I am naturally thinking a lot about the kind of teacher I am. But I am also thinking about the community into which I am placing myself. The more I hear about the 'yoga wars' (teachers fighting back against yoga corporates as well as teachers having to find their place in a competitive marketplace, especially those who live in big cities like London, New York or Los Angeles) the more determined I am to create opportunities for yoga teachers to come together and share ideas around practice and teaching as well as their individual visions about why they teach yoga and its place in social development. We are quite lucky here in Norwich. From my experience the teachers here are very kind and open to new people and I am imagining that this mindset is not confined to this small, beautiful city but spreads across the East of England.
I have just returned from a 5 day Ashtanga yoga retreat at the beautiful EcoYoga Scotland retreat centre. We were looked after by wonderful people, Laura and Tim, and cooked for by the fabulous chef Emma from Limehouse Yoga in Cornwall. The centre is tucked away in the hills of Argyll, overlooking a loch and surrounded by stunning landscape. There are two outdoor baths (one of them right in front of the waterfall) and, I mean, actual bathtubs. There are hot and cold hoses and bubbles to add. There is also a hotter inside a glasshouse dome and a semi-underground sauna. I spent time in there reading and jumping in and out of the cold plunge pool. Every morning we started practice in the Mysore room at 7am. The retreat was led by two senior Ashtanga teachers: Scott Johnson of Stillpoint Yoga, London and Peg Mulqueen of Ashtanga Dispatch in Montana. They had very different but complimentary approaches to the practice and I learned a lot, especially as my body begins to show quiet signs of wear and tear. It was wonderful to practice with such a diverse group of students, many of whom were on 2nd series. As I continue my study and practice of primary series, I am deeply inspired by my fellow practitioners. In particular, my mat was next to a woman who was new to the Ashtanga method and it was so inspiring to watch her progress, day after day, as she began learning the sequence. It reminded me of when I started, so happy and excited to have discovered yoga (and wishing I had taken it up in my teens).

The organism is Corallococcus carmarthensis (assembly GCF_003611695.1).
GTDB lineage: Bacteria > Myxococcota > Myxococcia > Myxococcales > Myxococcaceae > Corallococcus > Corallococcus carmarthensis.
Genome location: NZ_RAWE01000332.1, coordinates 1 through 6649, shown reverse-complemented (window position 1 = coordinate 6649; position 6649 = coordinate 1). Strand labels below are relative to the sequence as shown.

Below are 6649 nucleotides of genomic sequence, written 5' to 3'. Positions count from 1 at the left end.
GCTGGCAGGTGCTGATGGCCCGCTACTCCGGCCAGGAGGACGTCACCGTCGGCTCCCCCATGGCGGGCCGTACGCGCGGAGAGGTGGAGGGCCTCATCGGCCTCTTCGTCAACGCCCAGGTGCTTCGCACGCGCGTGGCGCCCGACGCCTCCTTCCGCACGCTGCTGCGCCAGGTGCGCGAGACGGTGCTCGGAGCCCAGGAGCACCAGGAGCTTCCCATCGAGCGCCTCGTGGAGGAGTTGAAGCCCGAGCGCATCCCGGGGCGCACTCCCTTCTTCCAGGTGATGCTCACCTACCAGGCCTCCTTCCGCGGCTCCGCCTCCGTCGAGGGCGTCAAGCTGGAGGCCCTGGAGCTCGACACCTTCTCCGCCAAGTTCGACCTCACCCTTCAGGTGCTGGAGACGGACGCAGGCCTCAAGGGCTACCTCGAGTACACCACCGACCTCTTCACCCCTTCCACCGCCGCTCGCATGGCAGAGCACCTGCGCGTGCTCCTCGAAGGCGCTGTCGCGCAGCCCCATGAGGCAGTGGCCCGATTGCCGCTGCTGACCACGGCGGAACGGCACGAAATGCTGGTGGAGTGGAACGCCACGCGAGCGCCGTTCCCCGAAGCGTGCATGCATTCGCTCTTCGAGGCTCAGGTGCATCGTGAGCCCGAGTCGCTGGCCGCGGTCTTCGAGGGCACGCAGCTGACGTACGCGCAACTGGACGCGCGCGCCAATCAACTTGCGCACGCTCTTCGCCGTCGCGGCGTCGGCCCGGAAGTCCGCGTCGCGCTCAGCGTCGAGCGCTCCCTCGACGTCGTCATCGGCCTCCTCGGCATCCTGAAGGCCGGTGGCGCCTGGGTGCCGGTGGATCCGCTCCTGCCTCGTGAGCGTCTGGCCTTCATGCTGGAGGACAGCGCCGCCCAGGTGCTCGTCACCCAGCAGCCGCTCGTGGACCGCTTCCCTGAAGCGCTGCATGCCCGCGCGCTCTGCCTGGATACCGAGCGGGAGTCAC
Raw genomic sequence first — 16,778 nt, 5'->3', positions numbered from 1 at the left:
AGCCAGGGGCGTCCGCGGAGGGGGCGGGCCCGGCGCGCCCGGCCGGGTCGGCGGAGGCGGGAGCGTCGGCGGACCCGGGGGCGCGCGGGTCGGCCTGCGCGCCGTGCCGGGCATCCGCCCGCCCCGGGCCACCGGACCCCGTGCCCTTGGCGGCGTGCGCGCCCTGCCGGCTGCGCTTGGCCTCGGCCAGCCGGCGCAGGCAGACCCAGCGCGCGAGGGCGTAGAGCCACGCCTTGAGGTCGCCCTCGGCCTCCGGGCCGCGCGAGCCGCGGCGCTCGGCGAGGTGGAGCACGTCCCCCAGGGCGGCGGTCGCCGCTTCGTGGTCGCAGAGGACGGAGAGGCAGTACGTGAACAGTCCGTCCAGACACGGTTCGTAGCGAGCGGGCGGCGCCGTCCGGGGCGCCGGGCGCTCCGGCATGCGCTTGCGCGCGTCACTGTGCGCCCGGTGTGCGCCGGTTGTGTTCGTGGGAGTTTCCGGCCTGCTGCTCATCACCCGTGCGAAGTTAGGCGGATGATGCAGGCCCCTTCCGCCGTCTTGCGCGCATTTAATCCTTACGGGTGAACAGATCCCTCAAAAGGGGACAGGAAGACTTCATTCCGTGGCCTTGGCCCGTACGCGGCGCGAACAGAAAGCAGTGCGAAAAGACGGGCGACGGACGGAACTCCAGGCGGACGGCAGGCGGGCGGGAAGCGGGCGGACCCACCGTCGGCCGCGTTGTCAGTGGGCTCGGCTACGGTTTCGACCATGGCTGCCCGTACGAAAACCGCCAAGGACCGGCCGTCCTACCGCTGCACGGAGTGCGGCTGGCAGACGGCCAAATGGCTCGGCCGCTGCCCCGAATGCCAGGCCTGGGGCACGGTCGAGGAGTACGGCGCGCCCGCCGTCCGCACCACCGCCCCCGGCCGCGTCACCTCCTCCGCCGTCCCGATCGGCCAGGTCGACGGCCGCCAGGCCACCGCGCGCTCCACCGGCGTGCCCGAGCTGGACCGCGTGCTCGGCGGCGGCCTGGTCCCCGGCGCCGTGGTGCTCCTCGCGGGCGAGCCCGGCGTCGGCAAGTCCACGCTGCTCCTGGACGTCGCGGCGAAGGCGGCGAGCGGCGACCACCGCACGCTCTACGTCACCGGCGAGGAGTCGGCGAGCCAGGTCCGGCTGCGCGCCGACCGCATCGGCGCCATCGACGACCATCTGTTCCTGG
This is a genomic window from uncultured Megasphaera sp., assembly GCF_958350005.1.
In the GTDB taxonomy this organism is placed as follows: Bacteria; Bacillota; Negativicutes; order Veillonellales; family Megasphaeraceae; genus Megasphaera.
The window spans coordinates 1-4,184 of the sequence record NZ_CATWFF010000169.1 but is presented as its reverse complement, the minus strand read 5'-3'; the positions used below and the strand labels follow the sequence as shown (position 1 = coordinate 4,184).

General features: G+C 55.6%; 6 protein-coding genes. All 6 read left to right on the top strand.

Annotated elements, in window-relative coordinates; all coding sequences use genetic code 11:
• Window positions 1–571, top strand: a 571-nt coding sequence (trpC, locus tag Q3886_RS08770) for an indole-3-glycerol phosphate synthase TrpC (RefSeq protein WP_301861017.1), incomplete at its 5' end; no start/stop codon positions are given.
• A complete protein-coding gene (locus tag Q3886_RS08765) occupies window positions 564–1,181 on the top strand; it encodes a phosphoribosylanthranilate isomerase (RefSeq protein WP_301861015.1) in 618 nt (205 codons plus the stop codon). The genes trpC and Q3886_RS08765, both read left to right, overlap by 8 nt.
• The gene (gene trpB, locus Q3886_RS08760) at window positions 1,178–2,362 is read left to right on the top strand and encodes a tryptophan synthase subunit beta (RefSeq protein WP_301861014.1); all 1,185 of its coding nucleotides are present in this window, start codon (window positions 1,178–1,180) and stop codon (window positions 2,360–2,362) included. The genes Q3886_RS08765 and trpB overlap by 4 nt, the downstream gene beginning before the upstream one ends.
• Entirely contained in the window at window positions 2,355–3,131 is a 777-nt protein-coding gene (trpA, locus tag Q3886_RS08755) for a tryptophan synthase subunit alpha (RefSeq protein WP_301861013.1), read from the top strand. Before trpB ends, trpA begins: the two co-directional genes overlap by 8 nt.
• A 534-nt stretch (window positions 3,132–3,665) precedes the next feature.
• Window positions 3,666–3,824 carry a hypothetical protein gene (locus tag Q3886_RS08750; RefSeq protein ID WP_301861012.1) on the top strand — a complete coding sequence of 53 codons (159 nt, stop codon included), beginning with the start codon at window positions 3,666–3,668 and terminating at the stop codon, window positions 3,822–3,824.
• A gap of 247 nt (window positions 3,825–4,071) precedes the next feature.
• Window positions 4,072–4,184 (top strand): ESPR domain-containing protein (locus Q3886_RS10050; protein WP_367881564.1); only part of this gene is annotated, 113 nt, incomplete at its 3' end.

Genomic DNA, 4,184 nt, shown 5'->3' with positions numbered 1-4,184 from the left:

The wonderful thing about yoga is that it is never too late to start and even the most limited of bodies can benefit from yoga. It is from this place that I am inspired to continue this journey as I set out to bring the disciplines of yoga and meditation together in one practice room.